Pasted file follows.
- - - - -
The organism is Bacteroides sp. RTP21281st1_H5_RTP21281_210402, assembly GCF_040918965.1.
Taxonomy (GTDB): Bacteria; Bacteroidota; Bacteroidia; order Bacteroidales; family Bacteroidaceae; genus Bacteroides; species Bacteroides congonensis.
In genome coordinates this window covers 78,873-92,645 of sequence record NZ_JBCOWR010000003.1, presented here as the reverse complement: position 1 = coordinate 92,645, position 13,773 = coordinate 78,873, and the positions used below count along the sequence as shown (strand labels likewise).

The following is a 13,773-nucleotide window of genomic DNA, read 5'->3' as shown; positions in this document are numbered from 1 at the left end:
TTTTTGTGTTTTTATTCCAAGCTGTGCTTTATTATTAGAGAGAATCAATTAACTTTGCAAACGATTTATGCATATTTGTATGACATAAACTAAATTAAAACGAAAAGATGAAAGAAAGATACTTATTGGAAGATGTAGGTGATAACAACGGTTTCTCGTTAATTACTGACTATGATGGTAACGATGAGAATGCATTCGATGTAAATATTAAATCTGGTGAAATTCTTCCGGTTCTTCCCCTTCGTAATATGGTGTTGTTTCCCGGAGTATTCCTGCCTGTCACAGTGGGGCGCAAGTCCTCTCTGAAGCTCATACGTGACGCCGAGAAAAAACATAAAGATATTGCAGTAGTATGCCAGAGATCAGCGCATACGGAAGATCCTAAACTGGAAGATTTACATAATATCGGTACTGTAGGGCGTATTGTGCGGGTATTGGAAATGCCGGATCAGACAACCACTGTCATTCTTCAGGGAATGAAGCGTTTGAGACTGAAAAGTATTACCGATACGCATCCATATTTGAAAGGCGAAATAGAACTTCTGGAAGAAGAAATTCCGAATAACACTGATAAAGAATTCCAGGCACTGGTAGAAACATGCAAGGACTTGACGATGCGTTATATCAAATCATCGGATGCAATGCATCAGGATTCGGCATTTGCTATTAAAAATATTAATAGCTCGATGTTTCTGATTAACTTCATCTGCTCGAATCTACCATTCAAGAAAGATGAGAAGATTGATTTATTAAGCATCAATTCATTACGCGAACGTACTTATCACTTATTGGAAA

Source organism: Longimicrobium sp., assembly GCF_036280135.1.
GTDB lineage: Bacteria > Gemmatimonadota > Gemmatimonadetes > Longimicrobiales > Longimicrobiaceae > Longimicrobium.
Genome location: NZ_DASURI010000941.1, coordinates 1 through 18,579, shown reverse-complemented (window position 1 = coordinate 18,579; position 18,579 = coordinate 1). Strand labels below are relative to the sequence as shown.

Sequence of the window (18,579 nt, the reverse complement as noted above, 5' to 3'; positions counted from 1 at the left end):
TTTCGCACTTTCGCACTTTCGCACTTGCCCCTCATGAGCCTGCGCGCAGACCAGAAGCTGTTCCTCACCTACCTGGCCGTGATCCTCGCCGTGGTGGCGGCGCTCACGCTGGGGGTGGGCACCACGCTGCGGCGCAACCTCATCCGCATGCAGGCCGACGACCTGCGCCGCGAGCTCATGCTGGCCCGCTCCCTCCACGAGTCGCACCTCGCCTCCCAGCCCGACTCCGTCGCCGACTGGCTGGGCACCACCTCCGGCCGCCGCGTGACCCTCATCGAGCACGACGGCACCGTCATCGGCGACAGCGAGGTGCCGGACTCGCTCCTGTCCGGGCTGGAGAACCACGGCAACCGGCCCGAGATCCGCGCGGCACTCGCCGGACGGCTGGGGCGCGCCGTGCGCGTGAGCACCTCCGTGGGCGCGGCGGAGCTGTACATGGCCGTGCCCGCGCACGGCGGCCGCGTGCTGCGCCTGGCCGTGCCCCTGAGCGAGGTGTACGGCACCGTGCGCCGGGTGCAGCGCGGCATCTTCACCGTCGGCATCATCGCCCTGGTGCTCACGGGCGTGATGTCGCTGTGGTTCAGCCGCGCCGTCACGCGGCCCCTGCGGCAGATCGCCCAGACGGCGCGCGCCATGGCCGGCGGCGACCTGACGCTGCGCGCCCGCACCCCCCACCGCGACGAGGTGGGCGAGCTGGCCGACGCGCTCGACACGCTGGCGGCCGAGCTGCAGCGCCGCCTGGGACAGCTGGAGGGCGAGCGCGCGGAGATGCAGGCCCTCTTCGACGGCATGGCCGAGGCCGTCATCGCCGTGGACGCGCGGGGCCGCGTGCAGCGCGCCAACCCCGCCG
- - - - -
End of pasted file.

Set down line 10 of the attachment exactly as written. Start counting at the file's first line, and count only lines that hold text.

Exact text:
TTTCGCACTTTCGCACTTTCGCACTTGCCCCTCATGAGCCTGCGCGCAGACCAGAAGCTGTTCCTCACCTACCTGGCCGTGATCCTCGCCGTGGTGGCGGCGCTCACGCTGGGGGTGGGCACCACGCTGCGGCGCAACCTCATCCGCATGCAGGCCGACGACCTGCGCCGCGAGCTCATGCTGGCCCGCTCCCTCCACGAGTCGCACCTCGCCTCCCAGCCCGACTCCGTCGCCGACTGGCTGGGCACCACCTCCGGCCGCCGCGTGACCCTCATCGAGCACGACGGCACCGTCATCGGCGACAGCGAGGTGCCGGACTCGCTCCTGTCCGGGCTGGAGAACCACGGCAACCGGCCCGAGATCCGCGCGGCACTCGCCGGACGGCTGGGGCGCGCCGTGCGCGTGAGCACCTCCGTGGGCGCGGCGGAGCTGTACATGGCCGTGCCCGCGCACGGCGGCCGCGTGCTGCGCCTGGCCGTGCCCCTGAGCGAGGTGTACGGCACCGTGCGCCGGGTGCAGCGCGGCATCTTCACCGTCGGCATCATCGCCCTGGTGCTCACGGGCGTGATGTCGCTGTGGTTCAGCCGCGCCGTCACGCGGCCCCTGCGGCAGATCGCCCAGACGGCGCGCGCCATGGCCGGCGGCGACCTGACGCTGCGCGCCCGCACCCCCCACCGCGACGAGGTGGGCGAGCTGGCCGACGCGCTCGACACGCTGGCGGCCGAGCTGCAGCGCCGCCTGGGACAGCTGGAGGGCGAGCGCGCGGAGATGCAGGCCCTCTTCGACGGCATGGCCGAGGCCGTCATCGCCGTGGACGCGCGGGGCCGCGTGCAGCGCGCCAACCCCGCCG